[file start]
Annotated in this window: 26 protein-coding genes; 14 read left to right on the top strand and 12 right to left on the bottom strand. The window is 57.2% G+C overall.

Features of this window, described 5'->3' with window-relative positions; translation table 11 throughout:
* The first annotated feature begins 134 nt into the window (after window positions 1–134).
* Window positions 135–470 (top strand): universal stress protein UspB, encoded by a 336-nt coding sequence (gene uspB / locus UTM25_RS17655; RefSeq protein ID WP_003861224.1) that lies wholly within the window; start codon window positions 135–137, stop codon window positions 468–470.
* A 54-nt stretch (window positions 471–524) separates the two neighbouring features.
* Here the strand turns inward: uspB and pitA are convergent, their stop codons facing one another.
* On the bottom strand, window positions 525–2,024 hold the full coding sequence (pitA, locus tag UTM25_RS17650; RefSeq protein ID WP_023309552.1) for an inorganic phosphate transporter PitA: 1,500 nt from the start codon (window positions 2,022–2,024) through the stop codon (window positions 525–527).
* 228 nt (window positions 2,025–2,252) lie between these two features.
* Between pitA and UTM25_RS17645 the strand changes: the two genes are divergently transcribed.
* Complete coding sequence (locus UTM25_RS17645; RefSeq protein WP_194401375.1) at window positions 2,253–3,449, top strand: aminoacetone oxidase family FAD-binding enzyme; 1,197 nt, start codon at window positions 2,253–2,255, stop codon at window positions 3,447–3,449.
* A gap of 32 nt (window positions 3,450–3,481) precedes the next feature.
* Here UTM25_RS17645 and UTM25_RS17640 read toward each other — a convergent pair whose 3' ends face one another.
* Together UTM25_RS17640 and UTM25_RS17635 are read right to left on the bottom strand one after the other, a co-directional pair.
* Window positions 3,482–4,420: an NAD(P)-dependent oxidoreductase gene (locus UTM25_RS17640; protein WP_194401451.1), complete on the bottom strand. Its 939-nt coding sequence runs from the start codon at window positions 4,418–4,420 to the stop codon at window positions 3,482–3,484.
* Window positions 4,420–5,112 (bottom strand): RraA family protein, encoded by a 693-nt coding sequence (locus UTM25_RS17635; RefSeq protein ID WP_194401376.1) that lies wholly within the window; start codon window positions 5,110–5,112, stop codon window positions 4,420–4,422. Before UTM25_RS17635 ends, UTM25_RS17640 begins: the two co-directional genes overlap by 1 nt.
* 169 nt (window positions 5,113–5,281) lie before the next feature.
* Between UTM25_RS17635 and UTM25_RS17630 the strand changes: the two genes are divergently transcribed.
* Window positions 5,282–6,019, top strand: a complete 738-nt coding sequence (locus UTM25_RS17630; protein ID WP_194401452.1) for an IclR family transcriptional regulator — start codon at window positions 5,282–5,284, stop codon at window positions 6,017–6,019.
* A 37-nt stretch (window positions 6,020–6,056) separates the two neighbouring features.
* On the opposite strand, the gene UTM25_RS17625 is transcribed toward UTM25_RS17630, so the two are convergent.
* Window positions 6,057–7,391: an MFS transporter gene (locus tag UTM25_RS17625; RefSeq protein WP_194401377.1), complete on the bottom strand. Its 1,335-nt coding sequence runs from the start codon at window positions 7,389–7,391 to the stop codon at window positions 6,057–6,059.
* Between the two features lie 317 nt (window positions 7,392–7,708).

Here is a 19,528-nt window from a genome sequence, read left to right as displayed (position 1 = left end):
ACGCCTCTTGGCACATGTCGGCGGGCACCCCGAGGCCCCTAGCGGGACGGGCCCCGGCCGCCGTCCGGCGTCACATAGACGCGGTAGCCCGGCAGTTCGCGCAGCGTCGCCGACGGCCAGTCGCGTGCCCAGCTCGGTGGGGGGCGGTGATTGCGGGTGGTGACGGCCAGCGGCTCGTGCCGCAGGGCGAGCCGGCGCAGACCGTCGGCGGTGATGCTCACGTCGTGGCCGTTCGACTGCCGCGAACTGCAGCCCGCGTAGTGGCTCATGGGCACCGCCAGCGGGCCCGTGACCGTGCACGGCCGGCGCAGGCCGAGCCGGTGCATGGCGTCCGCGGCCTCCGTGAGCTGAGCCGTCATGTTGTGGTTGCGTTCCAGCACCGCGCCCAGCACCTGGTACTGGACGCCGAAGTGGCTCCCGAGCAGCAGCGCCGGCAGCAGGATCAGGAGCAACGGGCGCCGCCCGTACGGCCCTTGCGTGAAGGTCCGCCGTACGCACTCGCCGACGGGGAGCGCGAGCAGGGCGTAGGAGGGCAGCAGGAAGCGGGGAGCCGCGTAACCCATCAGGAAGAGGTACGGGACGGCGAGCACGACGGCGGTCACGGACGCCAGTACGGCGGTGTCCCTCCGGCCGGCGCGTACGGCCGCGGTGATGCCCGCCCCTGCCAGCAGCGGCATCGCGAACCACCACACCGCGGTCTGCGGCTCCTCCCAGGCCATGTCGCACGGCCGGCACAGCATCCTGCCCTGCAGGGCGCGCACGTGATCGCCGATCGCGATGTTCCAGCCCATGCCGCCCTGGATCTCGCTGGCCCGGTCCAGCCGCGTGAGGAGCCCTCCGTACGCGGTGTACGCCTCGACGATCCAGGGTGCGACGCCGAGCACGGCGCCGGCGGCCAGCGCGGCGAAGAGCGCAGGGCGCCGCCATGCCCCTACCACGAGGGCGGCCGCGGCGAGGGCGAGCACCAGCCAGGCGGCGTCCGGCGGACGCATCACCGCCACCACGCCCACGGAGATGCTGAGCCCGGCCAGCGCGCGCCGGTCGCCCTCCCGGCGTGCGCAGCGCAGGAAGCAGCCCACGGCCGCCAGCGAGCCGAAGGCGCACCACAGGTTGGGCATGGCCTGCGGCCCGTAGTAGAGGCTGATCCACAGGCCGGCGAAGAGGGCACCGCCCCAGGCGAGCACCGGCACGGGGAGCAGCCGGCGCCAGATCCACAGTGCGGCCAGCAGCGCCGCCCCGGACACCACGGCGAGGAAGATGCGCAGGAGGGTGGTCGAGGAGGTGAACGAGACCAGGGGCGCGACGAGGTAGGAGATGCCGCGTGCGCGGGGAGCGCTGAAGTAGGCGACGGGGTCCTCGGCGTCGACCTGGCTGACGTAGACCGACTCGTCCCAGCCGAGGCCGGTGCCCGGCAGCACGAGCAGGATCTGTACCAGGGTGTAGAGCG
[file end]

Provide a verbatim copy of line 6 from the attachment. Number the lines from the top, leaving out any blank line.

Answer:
* Here the strand turns inward: uspB and pitA are convergent, their stop codons facing one another.